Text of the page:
Jillian Is.

5 words you should definitely always never say

I'm Looking At You

You know what I’m talking about: people like to use hyperbole to illustrate their points. Except while these points are being emphasized, somehow the truth slips through the cracks. Remember when your teachers, parents, bosses and mentors used to tell you: be concise, clear, and get to the point. It went without saying (or maybe not, right?) that the truth part needs to play the central role.

So here are five words you should think twice about using in your blog, article, or facebook/twitter, lest people like me sprinkle a few more grains of salt on your words.

1: Always avoid saying Always unless you can prove it.

The thing with saying always is that it’s always inaccurate. Consider for a moment that someone who doesn’t know better takes you at your word and engages in activities depending on the assertion you made that “xxx” always happens when you “xxx.” Not to mention the looming spectre of immediately being proven wrong (never fun).

2: Never assert that things Never happen or No one does “xxx.”

That’s right — unless you can prove it. For the same reasons as Always.

3: Every time I see someone declare Everything or All of something is [insert noun], it rankles.

Particularly because it implies the speaker has had every experience possible and has deduced that no other options exist. Additionally, the speaker thinks even if there could be other options, they don’t matter, and neither do you if you are one of those silly “some” people. Is that the impression you want to give?

4: Mostly when you mention most of something, it’s a guess or worse: made up…

Have you noticed when people say, “most of those guys don’t know what they’re talking about,” they don’t actually know ‘most of those guys,’ let alone what they are talking about? Context plays a huge role in the use of ‘most’ so make sure you indicate that your knowledge actually includes most of your subject.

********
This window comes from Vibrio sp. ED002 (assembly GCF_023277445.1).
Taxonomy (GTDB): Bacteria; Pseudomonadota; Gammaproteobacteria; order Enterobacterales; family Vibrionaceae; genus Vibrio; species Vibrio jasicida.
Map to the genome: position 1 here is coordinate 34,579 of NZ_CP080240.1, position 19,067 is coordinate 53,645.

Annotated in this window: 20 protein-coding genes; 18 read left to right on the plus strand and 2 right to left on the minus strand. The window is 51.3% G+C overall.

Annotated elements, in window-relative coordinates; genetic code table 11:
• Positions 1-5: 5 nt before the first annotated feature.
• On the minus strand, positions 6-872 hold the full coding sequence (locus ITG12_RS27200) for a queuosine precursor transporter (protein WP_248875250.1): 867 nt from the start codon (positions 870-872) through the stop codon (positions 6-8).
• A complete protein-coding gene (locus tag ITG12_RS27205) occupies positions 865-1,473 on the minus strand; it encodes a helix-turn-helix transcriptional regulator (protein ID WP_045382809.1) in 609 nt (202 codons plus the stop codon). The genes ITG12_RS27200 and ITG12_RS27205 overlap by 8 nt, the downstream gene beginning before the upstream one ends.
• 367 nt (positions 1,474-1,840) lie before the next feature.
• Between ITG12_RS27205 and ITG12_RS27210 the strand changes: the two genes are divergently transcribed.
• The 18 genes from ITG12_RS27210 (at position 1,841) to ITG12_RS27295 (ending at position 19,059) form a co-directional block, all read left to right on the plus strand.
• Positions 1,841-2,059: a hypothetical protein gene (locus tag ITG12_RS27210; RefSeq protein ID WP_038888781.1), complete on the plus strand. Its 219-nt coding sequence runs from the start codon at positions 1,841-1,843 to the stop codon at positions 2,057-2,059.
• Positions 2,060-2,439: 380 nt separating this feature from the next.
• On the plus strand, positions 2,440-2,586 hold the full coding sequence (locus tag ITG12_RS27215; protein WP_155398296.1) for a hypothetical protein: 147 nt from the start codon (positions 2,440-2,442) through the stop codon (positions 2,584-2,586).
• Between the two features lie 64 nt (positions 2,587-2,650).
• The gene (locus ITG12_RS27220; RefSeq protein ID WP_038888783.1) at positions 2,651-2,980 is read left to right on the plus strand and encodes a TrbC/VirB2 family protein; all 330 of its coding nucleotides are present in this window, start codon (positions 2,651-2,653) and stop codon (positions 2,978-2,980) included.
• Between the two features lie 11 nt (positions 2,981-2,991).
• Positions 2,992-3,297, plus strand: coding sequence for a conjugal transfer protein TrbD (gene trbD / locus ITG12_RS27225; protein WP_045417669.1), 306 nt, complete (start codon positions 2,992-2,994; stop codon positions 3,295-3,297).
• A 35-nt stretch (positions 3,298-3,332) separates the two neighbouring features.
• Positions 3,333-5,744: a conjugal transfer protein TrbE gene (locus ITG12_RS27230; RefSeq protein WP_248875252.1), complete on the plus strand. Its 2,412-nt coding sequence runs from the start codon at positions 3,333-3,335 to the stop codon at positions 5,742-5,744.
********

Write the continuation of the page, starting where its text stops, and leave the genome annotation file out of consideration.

5: Literally everyone is guilty of assigning this literal adjective to non literal things.

Example: his face went so slack with amazement, it literally slid off.  Can a face slide off in reaction to…well, anything except acid or extreme heat? No. But ‘literally’ is used inaccurately every day. Don’t be lured into that trap. Be strong.

But this is just the word of One Jillian. What say you? What words should I always never say?

Jillian (7 Posts)

You've probably seen me before: I'm a Millennial/GenY Social Media, Community Management and SEO pro, who tinkers with websites and blogs in her off hours. As a hobby? I teach myself to read, write and speak Korean. I keep up with French as well. Oh yeah - I have natural hair. My most recent Big Chop? January 2013. In short, I'm your typical nerd stew.

5 comments for “5 words you should definitely always never say

  1. October 21, 2010 at 12:17 pm

    Can I add one, in the same vein as “literally”?

    I am repulsed by the frequent and inaccurate use of the word “actually.”

    “Did you do that thing I asked you to do?”
    “Actually, I was on my way to do it right now.”

    As opposed, of course, to:

    “Theoretically, I was on my way to do it.”

    No one asked you if you would theoretically do something. (Unless they did. But that would be very poor instruction.) No one said, “In theory, you’re not on your way to doing that thing I asked you to do.” Unless you’re talking about what is true in relation to what is assumed to be true, do not use the word “actually.”

    Great post!


    • thejillian
      October 21, 2010 at 2:34 pm

      Thank you, Matt–

      Actually, I don’t mind that one…kidding! Thank you for the addition, yes, actually is a word used more often than necessary. I think it might have all started with the use of BAD for GOOD.

  2. October 19, 2010 at 7:36 pm

    Great points, Jillian. In Twitter especially (along with Blog headlines) it’s easy to use hyperbole to try to stick out. In the end though, this can lead us to shallow concepts that we can’t really back up.

    An important reminder!

    • thejillian
      October 19, 2010 at 10:15 pm

      Thank you for your comment Marjorie.

      It is easy to over simplify on the internet, because a person is tempted to think any reader is curious enough to search out additional information and pick out what was context and what was a false claim.